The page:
The most difficult thing to do at this stage, though, is to admit that the current confused state does stem from a political vacuum. There is always the tendency to look for the underlying logic in any situation and, when it is not immediately apparent, to invent it.

In normal politics, though, the drivers of events are usually apparent. There is no such thing as leak-proofing so, whatever plans government might have, someone will know of them and the information will find its way into the public domain.

But if we're looking for leaks on Brexit, the one consistent thing that comes out, from multiple sources, is that ministers don't know what they are doing. We ought to listen to that refrain, especially as any intelligent analysis of government performance to date would tend to confirm it. To see any sense in the current government stance is to indulge in wishful thinking.

One also needs to inject an element of caution into the continental scene. Generally, the supposition is that politicians outside the UK (even those in Ireland) are better informed than our sad crew. That may be true at a comparative level, but when working from such a low base, that does not necessarily imply that the political classes from abroad are well informed.

Even amongst EU commissioners there tends to be some confusion as to the period in which the UK will still be liable for payments, and the nature of those payments.

Unless something has drastically changed, I believe I'm correct in asserting that the RAL cannot be calculated until the end of the current MFF period and only then can a firm UK liability be calculated.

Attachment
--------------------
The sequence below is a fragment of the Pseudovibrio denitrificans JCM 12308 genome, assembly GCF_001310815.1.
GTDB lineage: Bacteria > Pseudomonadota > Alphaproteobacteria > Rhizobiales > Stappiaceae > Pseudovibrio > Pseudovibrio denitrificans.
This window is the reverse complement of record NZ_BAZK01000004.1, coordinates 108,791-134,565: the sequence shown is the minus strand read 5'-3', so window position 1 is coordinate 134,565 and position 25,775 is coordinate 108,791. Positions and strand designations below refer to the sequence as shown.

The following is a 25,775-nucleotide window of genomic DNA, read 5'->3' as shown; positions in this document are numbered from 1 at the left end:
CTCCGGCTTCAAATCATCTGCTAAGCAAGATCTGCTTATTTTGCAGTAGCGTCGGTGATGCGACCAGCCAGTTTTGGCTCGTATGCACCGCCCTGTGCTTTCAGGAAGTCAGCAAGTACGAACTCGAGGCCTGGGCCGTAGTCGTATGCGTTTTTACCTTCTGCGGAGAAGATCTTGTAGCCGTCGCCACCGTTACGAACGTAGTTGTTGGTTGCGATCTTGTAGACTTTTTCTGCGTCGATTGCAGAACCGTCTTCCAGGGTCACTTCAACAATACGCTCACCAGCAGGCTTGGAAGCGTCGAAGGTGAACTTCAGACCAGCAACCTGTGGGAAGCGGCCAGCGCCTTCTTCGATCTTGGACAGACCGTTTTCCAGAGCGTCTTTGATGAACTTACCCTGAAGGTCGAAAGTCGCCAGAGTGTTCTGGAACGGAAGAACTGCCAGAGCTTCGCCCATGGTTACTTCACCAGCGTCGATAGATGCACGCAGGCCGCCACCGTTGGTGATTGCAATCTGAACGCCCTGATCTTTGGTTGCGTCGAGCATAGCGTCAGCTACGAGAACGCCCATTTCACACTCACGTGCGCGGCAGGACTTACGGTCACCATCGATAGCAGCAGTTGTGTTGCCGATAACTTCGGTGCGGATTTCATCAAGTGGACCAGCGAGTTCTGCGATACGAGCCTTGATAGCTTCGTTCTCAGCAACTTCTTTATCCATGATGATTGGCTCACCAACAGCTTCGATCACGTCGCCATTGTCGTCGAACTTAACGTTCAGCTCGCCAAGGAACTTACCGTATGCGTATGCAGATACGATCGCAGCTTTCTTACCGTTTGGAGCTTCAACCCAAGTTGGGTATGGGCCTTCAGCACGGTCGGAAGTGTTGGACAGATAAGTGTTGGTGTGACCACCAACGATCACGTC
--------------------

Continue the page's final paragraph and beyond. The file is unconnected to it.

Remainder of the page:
But the financial settlement based on RAL is very different from long-term programme costs, including subscription to the EU's agencies. We are going to have to decide whether we still want to finance Galileo and whether we stay with the European Defence Agency (which is managing the A-400M programme) – to say nothing of participation in the European chemicals and medicines agencies.

The very inability of our government to grip the financial issues tells us all we need to know. Amongst the Muppet tendency – the likes of Jacob Rees-Mogg - there seems to be a belief that international relations are a cost-free exercise which can be neglected without penalty.

Yet, administration of activities carried out by nations in pursuing cooperation will have a distinct cost while, as between Canada and the US, trade transaction costs remain in the range of two to 15 percent of trade transaction value. That top level, imposed on UK trade with the EU, would far exceed the costs of annual UK contributions to the EU budget.